Rising rice prices add to global inflation brew
China Daily

Workers fill sacks with wheat at the market yard of the Agriculture Product Marketing Committee (APMC) on the outskirts of Ahmedabad, India, May 16, 2022. Photo/Agencies

Shortly after India, the world's largest rice exporter, imposed a 20 percent tax on rice exports, Vietnam and Thailand, the world's second-and third-largest rice exporters, are following suit and preparing to raise the prices of their rice exports.

This might further fuel global inflation. India exports rice to around 150 countries and regions, and its rice exports account for 41 percent of the global rice trade. Vietnam and Thailand account for about 24 percent combined.

Rice prices are generally more stable than those of wheat, corn and soybeans. But the rice price this year has been less stable due to a number of factors. The Russia-Ukraine conflict has pushed global chemical fertilizer prices to record highs, which has dramatically raised the cost of growing rice. Extreme weather conditions are another major cause. For instance, parts of India's rice growing regions have been hit by a hot and dry summer, with monsoon rainfall about 40 percent below average, resulting in an 8 percent reduction in the country's rice acreage.

And to ensure the supply of feed for the more economically valuable livestock sector at a time of instability in global agricultural markets, rice is also used as a feed substitute.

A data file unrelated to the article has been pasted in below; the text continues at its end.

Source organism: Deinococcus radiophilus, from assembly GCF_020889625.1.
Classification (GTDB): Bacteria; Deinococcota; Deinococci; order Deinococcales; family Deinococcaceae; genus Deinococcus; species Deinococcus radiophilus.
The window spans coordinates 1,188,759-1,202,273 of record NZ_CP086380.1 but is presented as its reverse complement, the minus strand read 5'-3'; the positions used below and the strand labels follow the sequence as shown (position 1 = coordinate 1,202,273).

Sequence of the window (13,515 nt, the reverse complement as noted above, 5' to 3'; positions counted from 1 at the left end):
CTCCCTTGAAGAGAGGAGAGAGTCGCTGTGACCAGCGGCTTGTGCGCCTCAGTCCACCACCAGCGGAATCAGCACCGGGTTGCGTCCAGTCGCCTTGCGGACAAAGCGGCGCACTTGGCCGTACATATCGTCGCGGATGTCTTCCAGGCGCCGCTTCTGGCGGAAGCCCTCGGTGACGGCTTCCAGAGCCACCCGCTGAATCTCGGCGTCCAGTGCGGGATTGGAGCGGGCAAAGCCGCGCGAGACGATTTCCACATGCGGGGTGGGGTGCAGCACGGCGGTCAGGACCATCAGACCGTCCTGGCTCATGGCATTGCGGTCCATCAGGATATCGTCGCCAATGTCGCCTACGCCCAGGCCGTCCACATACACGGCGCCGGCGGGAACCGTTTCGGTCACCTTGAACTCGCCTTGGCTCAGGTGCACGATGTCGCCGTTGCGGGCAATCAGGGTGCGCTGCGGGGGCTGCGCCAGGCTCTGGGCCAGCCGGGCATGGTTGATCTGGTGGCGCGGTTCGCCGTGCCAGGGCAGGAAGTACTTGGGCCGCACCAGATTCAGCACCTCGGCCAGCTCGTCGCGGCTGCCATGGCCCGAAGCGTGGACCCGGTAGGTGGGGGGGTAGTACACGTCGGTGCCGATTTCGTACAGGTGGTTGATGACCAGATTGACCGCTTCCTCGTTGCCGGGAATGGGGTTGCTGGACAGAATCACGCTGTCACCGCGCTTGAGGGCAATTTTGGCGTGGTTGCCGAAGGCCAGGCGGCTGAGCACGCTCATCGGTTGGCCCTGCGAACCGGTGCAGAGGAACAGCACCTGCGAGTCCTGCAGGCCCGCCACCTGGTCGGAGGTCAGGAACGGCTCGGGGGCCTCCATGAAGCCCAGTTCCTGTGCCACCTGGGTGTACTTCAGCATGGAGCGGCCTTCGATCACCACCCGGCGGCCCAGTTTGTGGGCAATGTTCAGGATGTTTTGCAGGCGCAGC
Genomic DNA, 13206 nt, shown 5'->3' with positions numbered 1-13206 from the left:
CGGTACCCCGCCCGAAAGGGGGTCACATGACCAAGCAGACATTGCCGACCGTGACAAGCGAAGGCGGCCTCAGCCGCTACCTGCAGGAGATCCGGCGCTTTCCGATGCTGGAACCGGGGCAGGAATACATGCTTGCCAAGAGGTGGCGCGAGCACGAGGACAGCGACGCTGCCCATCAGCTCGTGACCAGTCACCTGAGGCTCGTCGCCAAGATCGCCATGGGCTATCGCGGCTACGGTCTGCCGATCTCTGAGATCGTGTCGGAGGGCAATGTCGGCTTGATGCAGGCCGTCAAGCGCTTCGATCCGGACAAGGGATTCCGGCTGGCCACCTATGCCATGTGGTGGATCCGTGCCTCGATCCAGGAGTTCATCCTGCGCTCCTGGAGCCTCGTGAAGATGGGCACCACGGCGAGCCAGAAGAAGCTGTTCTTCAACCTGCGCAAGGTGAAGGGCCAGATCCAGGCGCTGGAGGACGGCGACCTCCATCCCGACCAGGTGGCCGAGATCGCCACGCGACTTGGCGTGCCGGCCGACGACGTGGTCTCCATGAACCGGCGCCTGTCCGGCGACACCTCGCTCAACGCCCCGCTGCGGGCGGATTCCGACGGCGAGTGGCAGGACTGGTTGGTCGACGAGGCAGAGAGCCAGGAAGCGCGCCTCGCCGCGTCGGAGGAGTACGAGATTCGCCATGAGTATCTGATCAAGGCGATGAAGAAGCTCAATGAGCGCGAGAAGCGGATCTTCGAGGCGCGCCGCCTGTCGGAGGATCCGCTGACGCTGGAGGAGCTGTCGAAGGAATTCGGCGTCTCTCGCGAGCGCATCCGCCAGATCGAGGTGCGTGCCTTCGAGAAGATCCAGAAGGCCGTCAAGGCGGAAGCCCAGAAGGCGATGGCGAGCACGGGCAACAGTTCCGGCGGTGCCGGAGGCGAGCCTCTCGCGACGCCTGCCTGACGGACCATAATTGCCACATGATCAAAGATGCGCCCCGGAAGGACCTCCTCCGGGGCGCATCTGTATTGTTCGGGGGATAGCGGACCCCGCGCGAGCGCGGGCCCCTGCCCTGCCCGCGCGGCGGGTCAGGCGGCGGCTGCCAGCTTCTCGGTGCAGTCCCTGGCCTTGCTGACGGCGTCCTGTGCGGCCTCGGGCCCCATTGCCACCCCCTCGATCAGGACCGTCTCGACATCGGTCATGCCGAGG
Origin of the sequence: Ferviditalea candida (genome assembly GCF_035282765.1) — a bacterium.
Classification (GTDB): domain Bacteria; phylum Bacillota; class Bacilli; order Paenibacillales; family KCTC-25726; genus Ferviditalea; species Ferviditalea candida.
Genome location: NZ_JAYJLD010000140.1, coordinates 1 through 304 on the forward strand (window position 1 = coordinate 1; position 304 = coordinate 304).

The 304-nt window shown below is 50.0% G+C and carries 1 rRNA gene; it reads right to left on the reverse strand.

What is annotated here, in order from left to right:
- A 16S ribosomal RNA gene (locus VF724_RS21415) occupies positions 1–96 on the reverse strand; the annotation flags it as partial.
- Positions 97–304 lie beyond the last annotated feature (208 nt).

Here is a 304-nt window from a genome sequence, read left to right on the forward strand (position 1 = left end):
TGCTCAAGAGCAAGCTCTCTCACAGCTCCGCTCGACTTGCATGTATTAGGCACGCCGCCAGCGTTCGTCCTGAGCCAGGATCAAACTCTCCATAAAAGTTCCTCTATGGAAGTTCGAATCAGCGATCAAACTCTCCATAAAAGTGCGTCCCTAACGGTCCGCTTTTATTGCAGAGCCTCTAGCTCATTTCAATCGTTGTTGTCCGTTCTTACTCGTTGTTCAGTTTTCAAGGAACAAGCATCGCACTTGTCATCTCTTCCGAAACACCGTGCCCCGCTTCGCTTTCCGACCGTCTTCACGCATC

Although the global stock of rice remains at a historical high-level according to the Food and Agriculture Organization of the United Nations, the price hikes of the three major rice exporters will still have an inflationary effect, particularly on the main rice importers in Asia, such as the Philippines and Indonesia, where rice and rice products account for 25 percent and 15 percent of their grain consumption respectively.

Although the inflation pressure might be regional for the time being, no one can be sure whether this wave of rice price rises will trigger a global food crisis or not as the uncertainties and risks leading to that are still accumulating.

The conflict between Russia and Ukraine will necessarily reduce wheat output next year. If the global wheat supply chain is seriously disrupted, people will rely more on rice instead, and the increased demand might push up the prices of rice and other grains further and subject Africa to an acute food crisis.

Extreme weather conditions will continue to seriously affect the world's grain production. For instance, the output of corn in the United States, whose corn exports account for 40 percent of global corn trade, plummeted to a three-year low due to serious droughts this year.

Also, the major grain exporters may take the initiative to raise food prices to try and take this opportunity to gain more say in the global food supply chain.